PSY 2230E Adolescent Development ONLINE
Fall 2019
Article Summary Assignment
This assignment meets Course Learning Outcome 3 of 4: Given a prescribed format, students will read and summarize an adolescent development research article.
Bloom’s Taxonomy Requirements: Comprehension, Analysis, Evaluation
APA Standards Addressed:
-Identify principal methods and types of questions that emerge in specific content domains. (APA 1.2b)
-Demonstrate psychology information literacy (APA 2.2)
-Read and summarize general ideas and conclusions from psychological sources accurately. (APA 2.2a)
-Describe research methods used by psychologists including respective advantages and disadvantages. (APA 2.4a)
-Express ideas in written formats that reflect basic psychological concepts and principles. (APA 4.1a)
DO NOT worry about having to “do” what is listed above. By completing this assignment, you will be demonstrating skills in the areas above. This information box is provided simple as a reminder that your work on this assignment does serve a purpose.
Reading a research article can be very challenging for a variety of reasons, particularly as a student. These articles are written by experts for other experts rather than for novices or students. In psychology, our published research articles follow a standard format: abstract, introduction, methods, results, discussion.
 The abstract is a very brief summary of the entire project, including the aims and results.
 The introduction sets the stage for the rest of the article and requires a great deal of higher level thinking to develop (analysis and evaluation of individual research articles and synthesis into the new idea or approach taken in the current article). In the introduction, the authors discuss research relevant to their current pursuit and present the prior research in a manner that develops a rationale for their study. This rationale guides everything else that follows. This section is VERY useful to students.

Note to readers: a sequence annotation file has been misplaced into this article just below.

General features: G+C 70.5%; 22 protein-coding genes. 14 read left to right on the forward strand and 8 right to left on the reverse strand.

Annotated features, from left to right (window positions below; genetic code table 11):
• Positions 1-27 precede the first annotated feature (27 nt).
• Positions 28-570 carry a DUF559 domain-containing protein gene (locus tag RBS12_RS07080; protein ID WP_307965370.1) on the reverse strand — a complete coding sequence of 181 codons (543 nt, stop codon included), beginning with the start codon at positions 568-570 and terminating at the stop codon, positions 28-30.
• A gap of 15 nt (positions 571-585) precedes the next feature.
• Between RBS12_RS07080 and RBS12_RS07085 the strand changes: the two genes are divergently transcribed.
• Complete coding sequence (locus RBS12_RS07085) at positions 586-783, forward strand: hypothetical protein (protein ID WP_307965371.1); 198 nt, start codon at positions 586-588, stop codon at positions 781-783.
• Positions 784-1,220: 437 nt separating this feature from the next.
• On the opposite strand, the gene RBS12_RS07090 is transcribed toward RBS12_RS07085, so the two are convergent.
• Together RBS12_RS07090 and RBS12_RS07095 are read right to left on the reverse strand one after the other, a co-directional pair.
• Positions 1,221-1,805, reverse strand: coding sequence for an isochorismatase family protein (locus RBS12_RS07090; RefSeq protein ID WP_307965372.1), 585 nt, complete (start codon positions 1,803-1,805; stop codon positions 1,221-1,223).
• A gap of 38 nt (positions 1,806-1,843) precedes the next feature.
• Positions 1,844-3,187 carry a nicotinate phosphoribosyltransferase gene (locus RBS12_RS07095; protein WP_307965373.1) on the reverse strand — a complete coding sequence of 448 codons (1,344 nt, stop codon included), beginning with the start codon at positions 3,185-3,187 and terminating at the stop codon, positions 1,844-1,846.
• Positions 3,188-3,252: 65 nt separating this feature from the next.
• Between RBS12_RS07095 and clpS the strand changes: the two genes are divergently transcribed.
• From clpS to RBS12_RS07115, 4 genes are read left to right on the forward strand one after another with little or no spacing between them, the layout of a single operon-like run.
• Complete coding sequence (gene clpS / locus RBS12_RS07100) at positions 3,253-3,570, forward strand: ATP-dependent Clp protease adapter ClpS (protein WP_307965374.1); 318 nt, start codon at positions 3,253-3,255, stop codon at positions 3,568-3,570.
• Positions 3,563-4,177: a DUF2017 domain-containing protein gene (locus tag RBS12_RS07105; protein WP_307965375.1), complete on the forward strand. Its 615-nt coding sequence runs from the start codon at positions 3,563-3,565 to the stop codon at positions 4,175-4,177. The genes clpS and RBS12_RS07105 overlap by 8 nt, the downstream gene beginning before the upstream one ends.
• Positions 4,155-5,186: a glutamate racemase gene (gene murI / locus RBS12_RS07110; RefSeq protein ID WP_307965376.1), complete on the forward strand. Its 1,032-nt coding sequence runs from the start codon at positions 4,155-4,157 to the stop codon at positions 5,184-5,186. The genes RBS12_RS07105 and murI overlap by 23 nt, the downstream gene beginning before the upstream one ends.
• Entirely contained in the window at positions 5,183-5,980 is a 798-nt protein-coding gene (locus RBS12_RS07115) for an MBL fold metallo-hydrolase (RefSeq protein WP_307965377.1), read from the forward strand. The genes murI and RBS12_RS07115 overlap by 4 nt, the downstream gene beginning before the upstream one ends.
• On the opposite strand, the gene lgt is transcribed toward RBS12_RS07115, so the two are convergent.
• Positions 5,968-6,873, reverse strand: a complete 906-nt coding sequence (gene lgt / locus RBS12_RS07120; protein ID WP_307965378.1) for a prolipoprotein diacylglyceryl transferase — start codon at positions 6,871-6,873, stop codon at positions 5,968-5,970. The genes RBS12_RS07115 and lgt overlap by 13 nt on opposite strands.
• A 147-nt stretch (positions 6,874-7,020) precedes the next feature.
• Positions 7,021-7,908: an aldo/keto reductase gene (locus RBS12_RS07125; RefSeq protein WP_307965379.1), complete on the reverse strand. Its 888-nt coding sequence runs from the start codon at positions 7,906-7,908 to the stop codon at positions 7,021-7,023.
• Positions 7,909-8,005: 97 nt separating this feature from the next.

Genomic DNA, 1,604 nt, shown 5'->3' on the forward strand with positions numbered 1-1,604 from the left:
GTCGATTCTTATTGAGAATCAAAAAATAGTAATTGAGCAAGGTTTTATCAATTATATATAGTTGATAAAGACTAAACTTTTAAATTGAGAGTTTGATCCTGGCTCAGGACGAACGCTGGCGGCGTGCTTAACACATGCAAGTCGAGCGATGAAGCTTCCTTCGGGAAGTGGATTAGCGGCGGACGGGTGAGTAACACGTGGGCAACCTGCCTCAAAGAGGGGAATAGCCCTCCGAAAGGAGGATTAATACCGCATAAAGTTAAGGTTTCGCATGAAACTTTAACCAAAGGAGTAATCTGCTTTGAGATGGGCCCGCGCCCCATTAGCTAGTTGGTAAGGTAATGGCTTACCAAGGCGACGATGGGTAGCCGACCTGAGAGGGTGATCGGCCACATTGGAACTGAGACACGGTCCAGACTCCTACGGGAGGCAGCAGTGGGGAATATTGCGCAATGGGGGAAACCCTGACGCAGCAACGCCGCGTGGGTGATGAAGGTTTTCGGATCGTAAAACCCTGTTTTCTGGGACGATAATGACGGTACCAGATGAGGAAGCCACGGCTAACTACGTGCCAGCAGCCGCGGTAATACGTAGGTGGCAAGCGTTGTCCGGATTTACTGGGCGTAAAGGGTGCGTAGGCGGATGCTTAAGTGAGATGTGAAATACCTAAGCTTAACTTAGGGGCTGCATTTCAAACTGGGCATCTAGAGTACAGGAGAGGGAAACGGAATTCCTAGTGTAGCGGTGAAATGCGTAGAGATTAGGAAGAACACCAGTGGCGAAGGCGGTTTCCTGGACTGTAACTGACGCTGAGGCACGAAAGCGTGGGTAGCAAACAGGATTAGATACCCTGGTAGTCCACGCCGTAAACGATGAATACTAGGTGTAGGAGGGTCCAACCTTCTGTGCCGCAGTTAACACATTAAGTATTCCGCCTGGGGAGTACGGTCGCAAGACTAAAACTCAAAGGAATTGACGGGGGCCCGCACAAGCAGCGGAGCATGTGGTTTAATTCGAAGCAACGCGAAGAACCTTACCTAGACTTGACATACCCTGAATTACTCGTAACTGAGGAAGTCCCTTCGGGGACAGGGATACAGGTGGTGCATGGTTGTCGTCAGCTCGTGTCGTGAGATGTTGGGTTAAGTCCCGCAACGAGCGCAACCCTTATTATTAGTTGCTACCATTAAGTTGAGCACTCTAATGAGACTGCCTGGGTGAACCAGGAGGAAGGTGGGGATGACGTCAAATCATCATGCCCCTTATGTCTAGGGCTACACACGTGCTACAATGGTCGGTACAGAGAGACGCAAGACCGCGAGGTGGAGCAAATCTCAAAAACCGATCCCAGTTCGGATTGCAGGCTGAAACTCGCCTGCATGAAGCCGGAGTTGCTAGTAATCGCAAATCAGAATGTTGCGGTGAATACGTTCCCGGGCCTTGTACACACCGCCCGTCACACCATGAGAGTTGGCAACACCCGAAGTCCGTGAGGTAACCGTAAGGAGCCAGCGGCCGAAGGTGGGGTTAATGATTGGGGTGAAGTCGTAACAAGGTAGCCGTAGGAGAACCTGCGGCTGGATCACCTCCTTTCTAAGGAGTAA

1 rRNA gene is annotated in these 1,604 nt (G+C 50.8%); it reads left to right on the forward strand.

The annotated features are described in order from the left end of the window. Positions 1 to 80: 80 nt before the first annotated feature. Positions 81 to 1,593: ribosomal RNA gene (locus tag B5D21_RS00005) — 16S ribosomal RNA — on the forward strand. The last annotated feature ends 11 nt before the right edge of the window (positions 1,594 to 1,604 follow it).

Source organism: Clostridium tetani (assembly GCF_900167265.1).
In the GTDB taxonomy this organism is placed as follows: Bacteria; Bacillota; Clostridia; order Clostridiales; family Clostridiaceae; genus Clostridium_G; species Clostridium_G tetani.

 The methods section describes every detail of the current study, from the participants to any materials used to any decisions about study design (e.g. longitudinal or cross-sectional). This section is most useful for other researchers looking to replicate or extend the findings of the current article.
 The results section contains a lot of statistics. Scientists use statistical manipulation of data to help determine the effects of what they are investigating. Psychology students learn about basic statistics as undergraduates, but research articles often employ statistical measures and processes with which students are unfamiliar. As such, this section is once again largely for other researchers.
 The discussion section presents an interpretation of the results. This section requires evaluation and synthesis as well because the current findings must be examined in light of previous findings and with respect to the rationale set out for the study. This section is also VERY useful to students.
Unfortunately, most students approach reading research articles as they would a textbook chapter, starting at the first page and attempting to read all the way through to the end. The problem with that approach is that students often get lost in the methods and results sections, losing sight of the connections between the introduction and discussion. Even experts don’t read articles this way. Personally, I start with the abstract, of course, but then I often go straight to the discussion to see what they are concluding, particularly if I am familiar with pervious work in the target area. If I am less familiar, I read the introduction before the discussion. Once I am clear on why they conducted the study and what they claim to have found, I go back and read the methods and results.
Fortunately, for this assignment, I’m going to ask you to read an article differently than you might think, and the process I am suggesting will be very useful to you as educators. I am literally giving you permission to skip